The Infratemporal Fossa
The infratemporal fossa is a complex area located at the base of the skull, deep to the masseter muscle.
It is closely associated with both the temporal and pterygopalatine fossae and acts as a conduit for neurovascular structures entering and leaving the cranial cavity.
This article will outline the borders and content of the fossa before examining its clinical relevance.
The infratemporal fossa can be said to have a wedge shape. It is located deep to the masseter muscle and zygomatic arch (to which the masseter attaches). The fossa is closely associated with both the pterygopalatine fossa, via the pterygomaxillary fissure, and also communicates with the temporal fossa, which lies superiorly (figure 1.0).
The boundaries of this complex structure consists of both bone and muscle:
- Lateral – condylar process and ramus of the mandible bone
- Medial – lateral pterygoid plate; tensor veli palatine, levator veli palatine and superior constrictor muscles
- Anterior – posterior border of the maxillary sinus
- Posterior – carotid sheath
- Roof – greater wing of the sphenoid bone
- Floor – Medial pterygoid muscle
The roof of the infratemporal fossa, formed by the greater wing of the sphenoid bone, provides an important passage for the neurovascular structures transmitted through the foramen ovale and spinosum. Among these are the mandibular branch of the trigeminal nerve and the middle meningeal artery.
Clinical Relevance: Surface Anatomy of the Infratemporal Fossa
You can find your own infratemporal fossa by clenching your jaw and feeling for the ridge of the masseter muscle in your cheek. This is right above the fossa. Trace posteriorly over the muscle until you reach the anterior edge of the jaw, and you’re in line with the posterior of the fossa. Now relax your jaw, and trace your fingers forwards across your cheek, along the lower edge of the zygomatic process of your temporal bone, followed by the zygomatic bone, and finally to the zygomatic process of the mandible. This is anterior border.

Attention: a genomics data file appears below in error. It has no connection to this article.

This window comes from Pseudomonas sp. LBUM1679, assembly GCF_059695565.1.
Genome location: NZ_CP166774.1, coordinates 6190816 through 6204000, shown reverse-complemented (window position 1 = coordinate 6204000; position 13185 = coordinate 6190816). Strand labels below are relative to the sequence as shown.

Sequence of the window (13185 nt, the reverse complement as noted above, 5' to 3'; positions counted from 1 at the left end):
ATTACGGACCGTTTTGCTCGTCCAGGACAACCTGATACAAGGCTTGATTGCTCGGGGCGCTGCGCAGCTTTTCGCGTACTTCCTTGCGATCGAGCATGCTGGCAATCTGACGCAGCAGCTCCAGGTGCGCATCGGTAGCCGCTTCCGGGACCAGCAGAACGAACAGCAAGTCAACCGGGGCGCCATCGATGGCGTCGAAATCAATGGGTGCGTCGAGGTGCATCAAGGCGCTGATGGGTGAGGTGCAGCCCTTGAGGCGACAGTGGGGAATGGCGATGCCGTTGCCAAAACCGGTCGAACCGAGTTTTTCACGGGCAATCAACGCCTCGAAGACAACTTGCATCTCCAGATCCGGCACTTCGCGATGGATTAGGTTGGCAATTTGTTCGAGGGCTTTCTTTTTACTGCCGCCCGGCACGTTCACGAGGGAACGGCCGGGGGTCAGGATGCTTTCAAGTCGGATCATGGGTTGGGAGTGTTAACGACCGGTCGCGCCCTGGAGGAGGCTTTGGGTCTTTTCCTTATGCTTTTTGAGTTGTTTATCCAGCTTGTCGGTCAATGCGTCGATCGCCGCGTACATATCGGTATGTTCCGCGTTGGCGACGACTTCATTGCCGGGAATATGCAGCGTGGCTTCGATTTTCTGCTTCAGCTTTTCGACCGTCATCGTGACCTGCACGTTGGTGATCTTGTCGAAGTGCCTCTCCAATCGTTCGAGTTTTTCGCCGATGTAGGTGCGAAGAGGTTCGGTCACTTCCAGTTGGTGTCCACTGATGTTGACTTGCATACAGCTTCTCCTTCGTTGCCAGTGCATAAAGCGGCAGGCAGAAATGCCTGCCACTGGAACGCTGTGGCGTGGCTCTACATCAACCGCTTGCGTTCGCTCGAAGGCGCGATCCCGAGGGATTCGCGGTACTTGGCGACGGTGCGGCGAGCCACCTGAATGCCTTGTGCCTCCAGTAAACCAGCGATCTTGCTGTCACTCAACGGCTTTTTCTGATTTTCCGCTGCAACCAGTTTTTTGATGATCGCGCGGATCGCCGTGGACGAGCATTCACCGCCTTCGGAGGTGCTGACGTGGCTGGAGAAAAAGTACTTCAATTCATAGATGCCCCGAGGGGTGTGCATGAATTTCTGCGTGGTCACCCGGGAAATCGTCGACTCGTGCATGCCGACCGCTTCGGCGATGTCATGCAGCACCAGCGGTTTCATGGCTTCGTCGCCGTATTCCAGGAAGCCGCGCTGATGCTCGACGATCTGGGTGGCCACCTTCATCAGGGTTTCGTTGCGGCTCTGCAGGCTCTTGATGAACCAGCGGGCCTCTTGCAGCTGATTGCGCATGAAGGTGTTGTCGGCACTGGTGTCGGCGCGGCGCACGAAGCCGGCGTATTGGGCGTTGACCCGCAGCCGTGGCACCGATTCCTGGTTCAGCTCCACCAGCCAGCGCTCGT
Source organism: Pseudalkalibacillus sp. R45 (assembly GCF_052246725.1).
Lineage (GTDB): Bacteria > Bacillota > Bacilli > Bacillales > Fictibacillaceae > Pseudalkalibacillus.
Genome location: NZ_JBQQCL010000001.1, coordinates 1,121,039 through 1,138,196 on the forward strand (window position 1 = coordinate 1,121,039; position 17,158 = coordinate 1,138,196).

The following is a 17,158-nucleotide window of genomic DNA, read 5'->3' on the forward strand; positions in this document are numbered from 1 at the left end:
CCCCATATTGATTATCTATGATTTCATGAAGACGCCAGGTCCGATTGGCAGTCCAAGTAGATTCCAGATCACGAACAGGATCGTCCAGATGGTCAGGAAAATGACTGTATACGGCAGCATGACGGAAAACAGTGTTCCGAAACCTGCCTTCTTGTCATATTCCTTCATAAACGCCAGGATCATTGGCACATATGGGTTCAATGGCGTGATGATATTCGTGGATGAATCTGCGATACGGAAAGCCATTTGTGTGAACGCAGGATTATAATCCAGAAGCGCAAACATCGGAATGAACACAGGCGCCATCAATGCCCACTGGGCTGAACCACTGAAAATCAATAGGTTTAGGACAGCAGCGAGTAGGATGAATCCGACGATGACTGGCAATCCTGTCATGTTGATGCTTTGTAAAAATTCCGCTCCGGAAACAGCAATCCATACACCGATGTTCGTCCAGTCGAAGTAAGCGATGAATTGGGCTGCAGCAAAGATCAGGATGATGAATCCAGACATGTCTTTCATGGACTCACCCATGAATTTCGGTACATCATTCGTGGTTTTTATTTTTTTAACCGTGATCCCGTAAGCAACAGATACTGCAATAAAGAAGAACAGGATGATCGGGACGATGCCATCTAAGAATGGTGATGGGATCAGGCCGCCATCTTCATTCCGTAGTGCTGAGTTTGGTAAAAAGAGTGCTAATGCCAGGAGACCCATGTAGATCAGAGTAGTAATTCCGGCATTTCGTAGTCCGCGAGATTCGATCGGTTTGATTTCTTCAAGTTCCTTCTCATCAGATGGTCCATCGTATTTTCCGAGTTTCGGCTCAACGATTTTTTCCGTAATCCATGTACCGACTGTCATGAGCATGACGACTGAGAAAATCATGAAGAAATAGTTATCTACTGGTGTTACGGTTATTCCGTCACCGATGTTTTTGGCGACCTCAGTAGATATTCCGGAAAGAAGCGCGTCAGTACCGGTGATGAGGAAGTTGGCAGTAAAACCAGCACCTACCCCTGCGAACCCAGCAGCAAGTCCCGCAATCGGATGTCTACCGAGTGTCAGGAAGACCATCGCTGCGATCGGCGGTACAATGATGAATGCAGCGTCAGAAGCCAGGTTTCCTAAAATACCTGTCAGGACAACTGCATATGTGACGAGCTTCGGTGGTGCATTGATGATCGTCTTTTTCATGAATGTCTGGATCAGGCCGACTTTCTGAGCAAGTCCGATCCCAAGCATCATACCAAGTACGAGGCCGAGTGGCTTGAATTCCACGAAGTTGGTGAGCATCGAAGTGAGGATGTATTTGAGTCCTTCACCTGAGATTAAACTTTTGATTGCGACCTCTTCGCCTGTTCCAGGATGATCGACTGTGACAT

The lateral border of the fossa is actually quite deep – the ramus of the mandible – meaning we’re on the inside face of the jawbone. To get to the medial border, we go even deeper, to the lateral edge of the sphenoid bone, in an area called the lateral pterygoid plate. You can think of this as being roughly in line with the molars of your upper jaw. The sphenoid bone also contributes to the superior border, this time it’s the greater wing.
The inferior border is the medial pterygoid muscle, which stretches to the posterior inferior border of the ramus of the mandible.
The infratemporal fossa acts as a pathway for neurovascular structures passing to and from the cranial cavity, pterygopalatine fossa and temporal fossa. It also contains some of the muscles of mastication. In fact, the lateral pterygoid splits the fossa contents in half – the branches of the mandibular nerve lay deep to the muscle, while the maxillary artery is superficial to it.
The infratemporal fossa is associated with the muscles of mastication. The medial and lateral pterygoids are located within the fossa itself, whilst the masseter and temporalis muscles insert and originate into the borders of the fossa.
The infratemporal fossa forms an important passage for a number of nerves originating in the cranial cavity (figure 1.2):
- Mandibular nerve – a branch of the trigeminal nerve (CN V). It enters the fossa via the foramen ovale, giving rise to motor and sensory branches. The sensory branches continue inferiorly to provide innervation to some of the cutaneous structures of the face.
- Auriculotemporal, buccal, lingual and inferior alveolar nerves – sensory branches of the trigeminal nerve.
- Chorda tympani – a branch of the facial nerve (CN VII). It follows the anatomical course of the lingual nerve and provides taste innervation to the anterior 2/3 of the tongue.
- Otic ganglion – a parasympathetic collection of neurone cell bodies. Nerve fibres leaving this ganglion ‘hitchhike’ along the auriculotemporal nerve to reach the parotid gland.
The maxillary artery, the terminal branch of the external carotid artery, travels through the infratemporal fossa. Within the fossa, it gives rise to the middle meningeal artery, which passes through the superior border via the foramen spinosum.
The pterygoid venous plexus is directly connected to the cavernous sinus and drains the eye. Infections of the skin and eye socket are able to track back into this plexus within the fossa and up into the cavernous sinus, making meningitis is a substantial risk. Other veins in the fossa include the maxillary vein and middle meningeal vein.
Clinical Relevance – Fractures of the Pterion
The pterion is an important structure in cranial anatomy. It is the point where the temporal, parietal, frontal and sphenoid bones meet and the skull is at its weakest. Trauma in this region can lead to an extradural haematoma as the middle meningeal artery (MMA) lies deep to it.
An extradural haematoma causes a dangerous increase in intra-cranial pressure, which can lead to herniation of brain tissue and ischaemia.
The increase in intra-cranial pressure causes a variety of symptoms; nausea, vomiting, seizures, bradycardia and limb weakness. It is treated by diuretics in minor cases, and drilling burr holes into the skull in the more extreme haemorrhages.